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Merlot – vineyard walk in Wrattonbully
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Merlot is without question, one of the more difficult red grape varieties to get right in both the vineyard and winery. As a variety, it continuously presents challenges that have the potential to dramatically undermine wine quality. The Wrattonbully Grapegrowers Association, in collaboration with the Yalumba Nursery will be holding a Merlot vineyard walk at the Smith & Hooper Vineyard at Wrattonbully on Thursday 26 February.
Ashley Ratcliff, agribusiness/technical manager – viticulture, at Yalumba said it would be “understandable” that no winegrowing region has claimed Merlot as its own, in such a way as the Coonawarra has claimed Cabernet Sauvignon or the Barossa has claimed Shiraz. But Ratcliff says there is a region that has taken on this challenge: Wrattonbully.
The chairperson of the Wrattonbully Grapegrowers Association, Neil Ottoson said there are already a number of wine producers in the region making great Merlot wines. Wine writers are singing the praises of Wrattonbully Merlot. In the recent editions of James Halliday’s top 100 wines, the Smith & Hooper Reserve Merlot was the only straight Merlot to make the list, while the Tapanappa ‘Whalebone Vineyard’ Merlot was selected by Mathew Jukes as his choice of Merlots for 2008. National and international wine shows are also endorsing the region. At the recent Mondial du Merlot, an international wine show aimed at highlighting the excellence of Merlot producers worldwide, the Smith & Hooper Reserve Merlot was one of the wines to be awarded a trophy. “The results are just a few of many good news stories about Merlot and Wrattonbully,” said Ottoson.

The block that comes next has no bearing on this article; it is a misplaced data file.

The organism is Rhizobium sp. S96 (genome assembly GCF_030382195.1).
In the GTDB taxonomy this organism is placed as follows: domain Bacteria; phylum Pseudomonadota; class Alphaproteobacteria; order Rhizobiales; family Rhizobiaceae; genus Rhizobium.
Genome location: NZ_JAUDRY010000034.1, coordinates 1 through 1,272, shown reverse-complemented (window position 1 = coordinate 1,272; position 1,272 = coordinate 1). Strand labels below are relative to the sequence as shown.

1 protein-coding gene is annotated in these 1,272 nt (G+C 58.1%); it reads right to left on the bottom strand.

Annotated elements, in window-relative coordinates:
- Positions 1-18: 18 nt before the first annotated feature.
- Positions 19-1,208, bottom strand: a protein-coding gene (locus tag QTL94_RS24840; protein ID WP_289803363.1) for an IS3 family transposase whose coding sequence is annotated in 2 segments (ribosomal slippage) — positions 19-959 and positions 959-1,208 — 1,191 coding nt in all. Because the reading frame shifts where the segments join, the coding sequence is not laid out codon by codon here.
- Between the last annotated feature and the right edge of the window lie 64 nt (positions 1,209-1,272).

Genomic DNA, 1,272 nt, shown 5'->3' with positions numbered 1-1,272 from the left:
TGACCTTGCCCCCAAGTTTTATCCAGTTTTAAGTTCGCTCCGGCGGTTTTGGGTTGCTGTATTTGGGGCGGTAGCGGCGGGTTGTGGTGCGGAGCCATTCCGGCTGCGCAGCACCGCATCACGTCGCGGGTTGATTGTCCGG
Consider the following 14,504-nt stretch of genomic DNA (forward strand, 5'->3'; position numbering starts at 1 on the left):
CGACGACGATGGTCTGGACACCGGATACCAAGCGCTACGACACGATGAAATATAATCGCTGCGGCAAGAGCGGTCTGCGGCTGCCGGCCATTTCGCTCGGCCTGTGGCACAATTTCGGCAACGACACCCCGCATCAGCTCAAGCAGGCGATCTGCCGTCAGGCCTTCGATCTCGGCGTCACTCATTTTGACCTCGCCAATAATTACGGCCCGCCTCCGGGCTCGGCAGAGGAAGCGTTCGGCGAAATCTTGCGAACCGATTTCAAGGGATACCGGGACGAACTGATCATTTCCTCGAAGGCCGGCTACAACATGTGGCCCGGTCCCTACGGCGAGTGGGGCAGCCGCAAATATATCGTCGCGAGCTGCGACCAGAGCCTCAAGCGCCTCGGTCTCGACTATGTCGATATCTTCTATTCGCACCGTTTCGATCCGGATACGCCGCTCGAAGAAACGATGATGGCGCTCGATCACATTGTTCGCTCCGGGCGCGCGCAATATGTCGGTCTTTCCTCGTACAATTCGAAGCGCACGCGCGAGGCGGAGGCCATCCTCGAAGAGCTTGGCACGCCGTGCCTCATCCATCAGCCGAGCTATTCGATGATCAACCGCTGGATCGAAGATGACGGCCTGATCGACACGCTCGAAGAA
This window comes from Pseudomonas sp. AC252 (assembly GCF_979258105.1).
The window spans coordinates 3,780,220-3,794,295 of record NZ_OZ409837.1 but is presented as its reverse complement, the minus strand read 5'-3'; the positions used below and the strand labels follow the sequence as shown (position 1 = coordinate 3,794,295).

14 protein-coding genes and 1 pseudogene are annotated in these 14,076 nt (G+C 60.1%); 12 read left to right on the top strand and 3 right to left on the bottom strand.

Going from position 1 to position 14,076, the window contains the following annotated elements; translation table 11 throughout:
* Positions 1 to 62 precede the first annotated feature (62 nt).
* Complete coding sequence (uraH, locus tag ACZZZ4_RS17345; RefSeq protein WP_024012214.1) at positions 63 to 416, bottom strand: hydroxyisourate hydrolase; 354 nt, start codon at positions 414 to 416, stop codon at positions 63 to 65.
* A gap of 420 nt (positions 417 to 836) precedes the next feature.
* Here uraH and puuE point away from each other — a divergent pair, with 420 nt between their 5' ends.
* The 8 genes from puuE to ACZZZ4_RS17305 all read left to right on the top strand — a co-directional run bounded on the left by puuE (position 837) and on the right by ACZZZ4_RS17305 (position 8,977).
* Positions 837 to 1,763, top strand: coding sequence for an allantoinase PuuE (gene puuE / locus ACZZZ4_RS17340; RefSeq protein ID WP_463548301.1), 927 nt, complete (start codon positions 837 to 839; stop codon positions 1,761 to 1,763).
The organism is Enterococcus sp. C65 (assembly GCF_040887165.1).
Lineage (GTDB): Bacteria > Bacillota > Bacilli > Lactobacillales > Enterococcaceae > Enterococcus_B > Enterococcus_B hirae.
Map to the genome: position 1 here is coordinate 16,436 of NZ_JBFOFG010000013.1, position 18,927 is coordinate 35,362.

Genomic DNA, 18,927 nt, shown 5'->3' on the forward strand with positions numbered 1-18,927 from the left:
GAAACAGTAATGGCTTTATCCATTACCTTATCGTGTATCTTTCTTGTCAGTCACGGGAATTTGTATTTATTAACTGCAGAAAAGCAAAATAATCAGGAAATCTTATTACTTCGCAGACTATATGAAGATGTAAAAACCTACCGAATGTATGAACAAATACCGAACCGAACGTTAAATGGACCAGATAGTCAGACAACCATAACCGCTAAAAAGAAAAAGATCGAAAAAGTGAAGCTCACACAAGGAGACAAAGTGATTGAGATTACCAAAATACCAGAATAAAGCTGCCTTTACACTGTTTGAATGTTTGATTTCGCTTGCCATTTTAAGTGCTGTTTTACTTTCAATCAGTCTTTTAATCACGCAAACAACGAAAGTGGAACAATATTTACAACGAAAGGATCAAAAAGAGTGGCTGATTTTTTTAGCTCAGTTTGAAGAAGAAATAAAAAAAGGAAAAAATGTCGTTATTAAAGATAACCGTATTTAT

“The limitation in clonal variation in Australia has been one argument used for Merlot’s lack of performance over the years,” said Yalumba Nursery viticulturist Nick Dry. “The Merlot clone D3V14 is pretty much the only clone planted in Australia in large volumes. Australia’s best Merlots are made from this clone, so I don’t think Merlot critics can trash the variety if the argument is based purely on the clone. In my experience, poor management has more to do with poor wine than that of clonal selection,” said Dry. The Yalumba Nursery has other clones of Merlot (8R, Q45–15 and PDFS) planted at the Smith & Hooper vineyards, which are being continuously evaluated by viticulture and winemaking techniques.
The Wrattonbully vineyard walk is at the Smith & Hooper Vineyard at Wrattonbully on Thursday 26 February. The purpose of the vineyard walk is to view firsthand, the Merlot evaluation work undertaken by the Yalumba Nursery. In addition to the vineyard walk, a Merlot tasting and seminar on Merlot management will be conducted at the Joanna Hall.
For further information please contact either Neil Ottoson on 0418 844 822 or Nick Dry on 0411 487 495.